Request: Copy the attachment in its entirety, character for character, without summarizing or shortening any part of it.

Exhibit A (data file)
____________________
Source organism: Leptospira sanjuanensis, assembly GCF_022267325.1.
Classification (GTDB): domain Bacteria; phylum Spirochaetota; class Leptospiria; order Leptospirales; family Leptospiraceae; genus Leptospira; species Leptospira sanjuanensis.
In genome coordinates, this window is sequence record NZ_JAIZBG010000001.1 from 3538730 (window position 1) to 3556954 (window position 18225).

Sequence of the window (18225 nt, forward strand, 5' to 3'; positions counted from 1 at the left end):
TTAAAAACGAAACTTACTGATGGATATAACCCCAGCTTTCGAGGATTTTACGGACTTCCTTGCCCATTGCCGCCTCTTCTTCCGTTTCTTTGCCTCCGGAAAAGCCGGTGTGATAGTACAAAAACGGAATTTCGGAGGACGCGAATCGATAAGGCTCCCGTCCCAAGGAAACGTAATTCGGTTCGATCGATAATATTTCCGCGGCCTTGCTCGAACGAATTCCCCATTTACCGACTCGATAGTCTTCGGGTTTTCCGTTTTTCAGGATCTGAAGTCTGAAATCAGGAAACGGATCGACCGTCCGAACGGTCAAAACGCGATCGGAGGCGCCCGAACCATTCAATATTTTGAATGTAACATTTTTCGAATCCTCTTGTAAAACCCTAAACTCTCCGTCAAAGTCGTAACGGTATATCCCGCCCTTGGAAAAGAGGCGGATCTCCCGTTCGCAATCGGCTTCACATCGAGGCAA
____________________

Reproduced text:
Source organism: Leptospira sanjuanensis, assembly GCF_022267325.1.
Classification (GTDB): domain Bacteria; phylum Spirochaetota; class Leptospiria; order Leptospirales; family Leptospiraceae; genus Leptospira; species Leptospira sanjuanensis.
In genome coordinates, this window is sequence record NZ_JAIZBG010000001.1 from 3538730 (window position 1) to 3556954 (window position 18225).

Sequence of the window (18225 nt, forward strand, 5' to 3'; positions counted from 1 at the left end):
TTAAAAACGAAACTTACTGATGGATATAACCCCAGCTTTCGAGGATTTTACGGACTTCCTTGCCCATTGCCGCCTCTTCTTCCGTTTCTTTGCCTCCGGAAAAGCCGGTGTGATAGTACAAAAACGGAATTTCGGAGGACGCGAATCGATAAGGCTCCCGTCCCAAGGAAACGTAATTCGGTTCGATCGATAATATTTCCGCGGCCTTGCTCGAACGAATTCCCCATTTACCGACTCGATAGTCTTCGGGTTTTCCGTTTTTCAGGATCTGAAGTCTGAAATCAGGAAACGGATCGACCGTCCGAACGGTCAAAACGCGATCGGAGGCGCCCGAACCATTCAATATTTTGAATGTAACATTTTTCGAATCCTCTTGTAAAACCCTAAACTCTCCGTCAAAGTCGTAACGGTATATCCCGCCCTTGGAAAAGAGGCGGATCTCCCGTTCGCAATCGGCTTCACATCGAGGCAA